A Look Back: Thirteen

As a general rule of thumb, if you want to give someone a makeover in a Hollywood movie, your odds of success, often beyond your wildest dreams, are all but guaranteed. This is mainly because the only characters who require remaking are undeniably attractive once they remove a few key elements. Impressive makeovers in the movie pantheon include Patrick Dempsey in “Can’t Buy Me Love,” who wound up looking hot with the sleeves ripped off his shirt; Anne Hathaway in “The Princess Diaries,” after she ditches her specs and frizzy ‘do; and Olivia Newton John in “Grease,” who taught impressionable girls in the seventies that what you really need to appeal to a guy is a pushup bra and pants so tight you need the Jaws of Life to remove them. Twists on the youthful makeover include the original “Freaky Friday,” in which Barbara Harris gets to experience every mother-of-a-teen’s-dream when she gives her daughter (Jodie Foster) a makeover while she is actually in Jodie’s body. (OK, perhaps not the second part.) The result is that Jodie emerges looking awfully like she’s about to go to work at a bank, but all that is soon dispelled when she has to perform in a water-skiing show afterwards. Perhaps female characters are more fun to makeover given that many little girls enjoy pretending to be princesses whereas few little boys pine to become princes.

In “Thirteen,” a 2004 movie, the young star (Evan Rachel Wood) gets an anti-princess makeover of sorts, which leads (as expected) to increased popularity but also (as expected) a lot of risky adventures that teach her some harsh lessons about those who try to grow up too fast. When the movie starts, Evan is the kind of good girl who (literally) plays with Barbies and doesn’t cause her recovering alcoholic single mom (Holly Hunter) to lose sleep. However, she becomes bewitched by the bad girl (Nikki Reed, who wrote the screenplay – as a teen – as well) of her seventh grade class and embarks on an at-first fruitless quest to get her attention. Guilt-tripping her mom until Holly takes her to secure some designer (or close enough) stuff, Evan also experiments with shoplifting – after which, the two girls are close to becoming inseparable. After Nikki, employing the wiles of seasoned bad girls, manages to insert herself into Holly’s household to the point where she stays overnight, confides some disturbing things about her own guardian, the stage is set for the two teens to self-destruct. And this they do, – everything from sexually harassing a neighborhood guy (Kip Purdue) who calls them “jailbait” to body piercing. The film ends with Evan’s former life in flames. Her last word of dialogue is literally, “Stop,” and in case the viewer misses the point, we see her on a merry-go-round.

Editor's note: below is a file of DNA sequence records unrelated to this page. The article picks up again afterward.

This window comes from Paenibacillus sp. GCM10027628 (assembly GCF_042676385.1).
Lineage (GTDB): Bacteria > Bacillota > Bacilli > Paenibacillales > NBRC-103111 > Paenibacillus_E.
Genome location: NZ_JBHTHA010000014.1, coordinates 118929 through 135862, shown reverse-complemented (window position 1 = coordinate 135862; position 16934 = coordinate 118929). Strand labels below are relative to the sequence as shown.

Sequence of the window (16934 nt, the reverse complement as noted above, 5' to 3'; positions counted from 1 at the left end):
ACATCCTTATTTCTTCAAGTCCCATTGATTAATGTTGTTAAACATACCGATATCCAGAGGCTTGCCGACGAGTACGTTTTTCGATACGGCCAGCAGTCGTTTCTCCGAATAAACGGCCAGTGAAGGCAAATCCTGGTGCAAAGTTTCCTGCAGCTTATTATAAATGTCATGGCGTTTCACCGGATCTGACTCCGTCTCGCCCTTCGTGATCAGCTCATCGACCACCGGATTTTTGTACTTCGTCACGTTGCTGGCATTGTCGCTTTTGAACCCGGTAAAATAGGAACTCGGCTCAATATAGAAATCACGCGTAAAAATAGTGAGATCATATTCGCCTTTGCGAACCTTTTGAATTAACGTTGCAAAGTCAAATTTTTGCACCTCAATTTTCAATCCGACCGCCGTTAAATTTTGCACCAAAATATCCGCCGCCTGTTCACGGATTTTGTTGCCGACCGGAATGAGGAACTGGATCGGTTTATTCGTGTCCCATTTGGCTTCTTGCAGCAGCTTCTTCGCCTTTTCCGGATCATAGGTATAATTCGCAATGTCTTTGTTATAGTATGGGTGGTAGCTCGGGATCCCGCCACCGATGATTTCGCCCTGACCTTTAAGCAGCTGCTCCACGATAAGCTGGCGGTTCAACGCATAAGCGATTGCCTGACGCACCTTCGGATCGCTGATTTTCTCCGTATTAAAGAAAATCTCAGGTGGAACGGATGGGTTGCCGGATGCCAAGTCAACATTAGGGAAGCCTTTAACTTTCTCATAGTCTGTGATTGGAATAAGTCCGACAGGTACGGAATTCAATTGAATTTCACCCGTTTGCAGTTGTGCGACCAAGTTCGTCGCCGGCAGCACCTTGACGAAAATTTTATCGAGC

“Thirteen” will give anyone who has ever seen an Afterschool Special or a Lifetime Movie of the Week about a “good” kid who rapidly goes bad deja vu. Evan experiments with antisocial behavior like it’s a buffet, and she hasn’t seen food for weeks, but the dialogue and the actions of the two young actresses ring true. I suppose parents of teens could watch it and (most of them) feel relief that at least their child’s acting out isn’t as bad as Evan’s. At least Evan, after being initially embarrassed by Nikki, does not do what Winona Ryder in “Heathers” did and plot her murder. The movie does not end on an optimistic note, but I suppose the viewer is free to fill in their own.